HL Deb 06 July 1880 vol 253 cc1733-5

in calling attention to the scheme for the future regulation of the Grammar School at Kirkham, said, that certain Petitioners who had petitioned their Lordships' House objected to the scheme on the ground that it did not observe the section applicable to such cases, and which provided that, on the framing of schemes for endowed schools, regard was to be had to the interests of all parties concerned. There were about 100 boys in the Kirkham Grammar School. The object of the founders was free education; and of those 100 boys 80 hitherto received their education under the foundation free of charge. By the new regulation a charge of not less than £4 and not more than £8 a-year would be made from last month for each boy. The change was very sudden, and it would press hardly on the poorer parents in the parish. No doubt, it would be said, the imposition of the charge was in accordance with what was being done throughout the country generally in respect of such schools; but he thought that more regard should be had to the intention of the founder than had been shown in this case. It could scarcely be said that the Charity Commissioners could not find funds for free education in the school. The foundation amounted in value to between £900 and £1,000. The salaries paid to masters were—to the head master, £250; to the second, £170; to the third, £120; and to the assistant to the head master, £120. Besides these sums, £15 a-year was paid to the French master, who had fees also. At a time when the Universities were being reformed, and efforts being made to improve the education of the country, it was very inadvisable to largely curtail the privileges offered by the free grammar schools. What the Petitioners asked for in this case had been done in the case of the Rugby Grammar School; and he hoped their representations would receive the favourable consideration of the Education Department.


said, that, as the scheme for the Kirkham Grammar School was drawn up when he was at the head of the Education Department, he could say that those who drew it up had endeavoured to consider the interests of all parties. As to what had been done at Rugby, he might observe that he did not think it was done under the same Endowed Schools Act as that under which the Kirkham scheme was framed. Both political Parties, when in power at the Education Department, had acted on the principle that the education in the endowed grammar schools ought not to be free. A sum of £4 a-year was only about 18d. a-week, for which a boy got a good commercial education. Those who could not afford to pay such a sum ought not to go to a grammar school, but to a primary school. At Kirkham School £260 a-year was to be given for out scholarships, and two sums of £100 each for scholarships in the school itself. What his noble Friend wanted to have done would not be effected in the way he seemed to think. The scheme, or any paragraph in it, might be rejected; but that would not give free education, and words could not be added to the scheme.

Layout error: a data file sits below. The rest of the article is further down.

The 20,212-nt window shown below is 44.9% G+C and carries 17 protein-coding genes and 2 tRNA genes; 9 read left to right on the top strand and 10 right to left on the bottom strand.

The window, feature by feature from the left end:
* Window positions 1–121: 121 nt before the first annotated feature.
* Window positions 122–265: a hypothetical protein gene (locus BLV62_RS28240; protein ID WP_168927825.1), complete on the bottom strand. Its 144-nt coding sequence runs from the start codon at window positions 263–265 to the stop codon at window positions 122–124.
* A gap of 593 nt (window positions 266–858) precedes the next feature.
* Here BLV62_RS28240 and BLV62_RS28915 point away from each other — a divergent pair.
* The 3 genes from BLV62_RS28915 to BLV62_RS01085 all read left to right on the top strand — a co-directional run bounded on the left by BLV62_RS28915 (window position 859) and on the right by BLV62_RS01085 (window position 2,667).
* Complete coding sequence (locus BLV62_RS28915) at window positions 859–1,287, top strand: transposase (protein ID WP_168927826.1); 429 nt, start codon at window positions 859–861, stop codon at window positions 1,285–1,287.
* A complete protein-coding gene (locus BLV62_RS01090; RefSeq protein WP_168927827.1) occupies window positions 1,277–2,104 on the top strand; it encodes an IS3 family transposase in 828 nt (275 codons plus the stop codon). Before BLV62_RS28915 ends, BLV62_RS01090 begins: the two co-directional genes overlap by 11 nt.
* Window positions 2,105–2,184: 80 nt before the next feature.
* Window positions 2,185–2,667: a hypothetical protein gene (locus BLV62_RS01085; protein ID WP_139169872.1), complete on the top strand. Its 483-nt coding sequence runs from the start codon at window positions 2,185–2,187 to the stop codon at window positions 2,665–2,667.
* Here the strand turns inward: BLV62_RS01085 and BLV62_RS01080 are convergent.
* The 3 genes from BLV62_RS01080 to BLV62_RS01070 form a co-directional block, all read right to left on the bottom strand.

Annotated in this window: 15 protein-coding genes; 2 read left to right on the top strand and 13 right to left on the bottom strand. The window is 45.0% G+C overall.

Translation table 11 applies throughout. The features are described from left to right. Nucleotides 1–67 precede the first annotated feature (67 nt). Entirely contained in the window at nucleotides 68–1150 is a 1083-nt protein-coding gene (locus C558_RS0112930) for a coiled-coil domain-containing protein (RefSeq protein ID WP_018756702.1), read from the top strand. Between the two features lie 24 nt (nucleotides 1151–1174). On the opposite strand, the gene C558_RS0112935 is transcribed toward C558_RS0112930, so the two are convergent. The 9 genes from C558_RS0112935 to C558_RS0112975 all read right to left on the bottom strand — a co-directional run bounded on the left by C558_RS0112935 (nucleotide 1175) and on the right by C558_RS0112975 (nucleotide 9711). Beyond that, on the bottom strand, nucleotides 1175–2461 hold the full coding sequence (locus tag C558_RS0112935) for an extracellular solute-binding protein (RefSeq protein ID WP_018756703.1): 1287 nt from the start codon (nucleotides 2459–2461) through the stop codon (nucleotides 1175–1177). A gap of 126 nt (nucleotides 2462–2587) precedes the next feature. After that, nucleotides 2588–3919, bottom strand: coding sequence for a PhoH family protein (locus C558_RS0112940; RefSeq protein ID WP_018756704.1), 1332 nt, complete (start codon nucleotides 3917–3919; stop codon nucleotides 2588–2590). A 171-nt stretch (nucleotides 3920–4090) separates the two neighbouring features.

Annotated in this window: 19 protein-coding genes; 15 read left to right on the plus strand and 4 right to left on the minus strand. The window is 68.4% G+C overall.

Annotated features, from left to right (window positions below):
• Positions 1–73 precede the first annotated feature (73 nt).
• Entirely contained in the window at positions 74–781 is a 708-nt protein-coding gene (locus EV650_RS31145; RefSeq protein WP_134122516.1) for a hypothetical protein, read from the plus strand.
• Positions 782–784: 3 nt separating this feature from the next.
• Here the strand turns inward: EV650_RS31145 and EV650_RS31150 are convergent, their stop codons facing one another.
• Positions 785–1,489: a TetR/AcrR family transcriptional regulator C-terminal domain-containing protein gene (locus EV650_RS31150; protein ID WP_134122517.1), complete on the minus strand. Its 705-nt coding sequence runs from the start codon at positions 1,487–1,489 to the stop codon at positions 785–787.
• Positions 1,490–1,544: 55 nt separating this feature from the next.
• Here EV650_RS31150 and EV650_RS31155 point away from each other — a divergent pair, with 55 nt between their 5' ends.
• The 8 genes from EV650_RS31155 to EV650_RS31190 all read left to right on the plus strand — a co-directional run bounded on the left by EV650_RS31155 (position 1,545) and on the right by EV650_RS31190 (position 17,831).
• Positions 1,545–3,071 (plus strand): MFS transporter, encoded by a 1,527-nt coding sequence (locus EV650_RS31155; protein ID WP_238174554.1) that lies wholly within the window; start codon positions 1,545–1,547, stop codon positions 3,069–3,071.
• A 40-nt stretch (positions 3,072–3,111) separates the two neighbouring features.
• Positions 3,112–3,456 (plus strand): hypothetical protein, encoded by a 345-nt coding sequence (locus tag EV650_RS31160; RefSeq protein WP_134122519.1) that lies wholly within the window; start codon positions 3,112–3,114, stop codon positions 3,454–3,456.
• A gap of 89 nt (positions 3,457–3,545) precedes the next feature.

concurred in what had been stated by his noble Friend the late Lord President of the Council. He might add that children who had been for three years in a primary school at Kirkham might obtain one of the scholarships at the grammar school, and in that way obtain a free education. He could not hold out any hope that the scheme would be changed; it would be impossible to amend the scheme without wholly altering its character. He saw no objection, however, to let the matter go before the Charity Commissioners; and, if they thought fit, they might alter the scheme as they had power to do. He had not been able to hold any communication with the Commissioners upon the subject; but if his noble Friend would do so, he might possibly be able to obtain an extension of the time in regard to the commencement of the scheme.